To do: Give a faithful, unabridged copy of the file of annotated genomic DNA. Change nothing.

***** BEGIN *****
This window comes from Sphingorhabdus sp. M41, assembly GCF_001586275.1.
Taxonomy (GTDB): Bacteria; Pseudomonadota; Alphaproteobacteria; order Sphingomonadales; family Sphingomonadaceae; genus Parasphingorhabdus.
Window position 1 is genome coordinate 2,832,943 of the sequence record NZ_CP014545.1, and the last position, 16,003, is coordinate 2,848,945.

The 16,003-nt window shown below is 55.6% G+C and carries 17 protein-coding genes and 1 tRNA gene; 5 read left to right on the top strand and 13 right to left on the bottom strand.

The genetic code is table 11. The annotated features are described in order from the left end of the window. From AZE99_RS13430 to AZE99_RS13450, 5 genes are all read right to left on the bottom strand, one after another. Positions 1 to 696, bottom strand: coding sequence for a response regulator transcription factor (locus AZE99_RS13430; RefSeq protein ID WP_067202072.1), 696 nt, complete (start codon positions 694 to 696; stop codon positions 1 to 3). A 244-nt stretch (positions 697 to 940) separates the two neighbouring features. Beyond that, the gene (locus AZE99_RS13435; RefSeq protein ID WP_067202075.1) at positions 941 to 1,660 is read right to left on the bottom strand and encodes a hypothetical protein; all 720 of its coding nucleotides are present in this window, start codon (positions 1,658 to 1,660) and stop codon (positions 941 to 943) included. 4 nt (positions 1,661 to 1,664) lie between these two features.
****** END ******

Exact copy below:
This window comes from Sphingorhabdus sp. M41, assembly GCF_001586275.1.
Taxonomy (GTDB): Bacteria; Pseudomonadota; Alphaproteobacteria; order Sphingomonadales; family Sphingomonadaceae; genus Parasphingorhabdus.
Window position 1 is genome coordinate 2,832,943 of the sequence record NZ_CP014545.1, and the last position, 16,003, is coordinate 2,848,945.

The 16,003-nt window shown below is 55.6% G+C and carries 17 protein-coding genes and 1 tRNA gene; 5 read left to right on the top strand and 13 right to left on the bottom strand.

The genetic code is table 11. The annotated features are described in order from the left end of the window. From AZE99_RS13430 to AZE99_RS13450, 5 genes are all read right to left on the bottom strand, one after another. Positions 1 to 696, bottom strand: coding sequence for a response regulator transcription factor (locus AZE99_RS13430; RefSeq protein ID WP_067202072.1), 696 nt, complete (start codon positions 694 to 696; stop codon positions 1 to 3). A 244-nt stretch (positions 697 to 940) separates the two neighbouring features. Beyond that, the gene (locus AZE99_RS13435; RefSeq protein ID WP_067202075.1) at positions 941 to 1,660 is read right to left on the bottom strand and encodes a hypothetical protein; all 720 of its coding nucleotides are present in this window, start codon (positions 1,658 to 1,660) and stop codon (positions 941 to 943) included. 4 nt (positions 1,661 to 1,664) lie between these two features.